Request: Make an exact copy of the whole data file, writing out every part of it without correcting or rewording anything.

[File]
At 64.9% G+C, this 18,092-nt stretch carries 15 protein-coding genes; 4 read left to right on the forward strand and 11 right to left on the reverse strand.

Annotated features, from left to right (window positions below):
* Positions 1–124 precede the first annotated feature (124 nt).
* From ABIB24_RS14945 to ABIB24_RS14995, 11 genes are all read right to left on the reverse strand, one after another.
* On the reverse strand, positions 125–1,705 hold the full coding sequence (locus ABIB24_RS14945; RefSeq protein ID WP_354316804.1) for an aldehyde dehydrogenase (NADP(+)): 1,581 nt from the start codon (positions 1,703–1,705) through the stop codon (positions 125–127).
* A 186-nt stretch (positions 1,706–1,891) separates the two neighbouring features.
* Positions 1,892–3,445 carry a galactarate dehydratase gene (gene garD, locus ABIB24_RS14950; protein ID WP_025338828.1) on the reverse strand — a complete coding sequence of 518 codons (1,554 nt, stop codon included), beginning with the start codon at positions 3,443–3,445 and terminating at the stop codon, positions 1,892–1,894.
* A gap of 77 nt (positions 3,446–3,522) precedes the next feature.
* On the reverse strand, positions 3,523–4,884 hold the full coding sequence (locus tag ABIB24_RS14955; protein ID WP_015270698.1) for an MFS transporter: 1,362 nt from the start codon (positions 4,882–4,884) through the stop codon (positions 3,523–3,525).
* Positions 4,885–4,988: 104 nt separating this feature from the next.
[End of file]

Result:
At 64.9% G+C, this 18,092-nt stretch carries 15 protein-coding genes; 4 read left to right on the forward strand and 11 right to left on the reverse strand.

Annotated features, from left to right (window positions below):
* Positions 1–124 precede the first annotated feature (124 nt).
* From ABIB24_RS14945 to ABIB24_RS14995, 11 genes are all read right to left on the reverse strand, one after another.
* On the reverse strand, positions 125–1,705 hold the full coding sequence (locus ABIB24_RS14945; RefSeq protein ID WP_354316804.1) for an aldehyde dehydrogenase (NADP(+)): 1,581 nt from the start codon (positions 1,703–1,705) through the stop codon (positions 125–127).
* A 186-nt stretch (positions 1,706–1,891) separates the two neighbouring features.
* Positions 1,892–3,445 carry a galactarate dehydratase gene (gene garD, locus ABIB24_RS14950; protein ID WP_025338828.1) on the reverse strand — a complete coding sequence of 518 codons (1,554 nt, stop codon included), beginning with the start codon at positions 3,443–3,445 and terminating at the stop codon, positions 1,892–1,894.
* A gap of 77 nt (positions 3,446–3,522) precedes the next feature.
* On the reverse strand, positions 3,523–4,884 hold the full coding sequence (locus tag ABIB24_RS14955; protein ID WP_015270698.1) for an MFS transporter: 1,362 nt from the start codon (positions 4,882–4,884) through the stop codon (positions 3,523–3,525).
* Positions 4,885–4,988: 104 nt separating this feature from the next.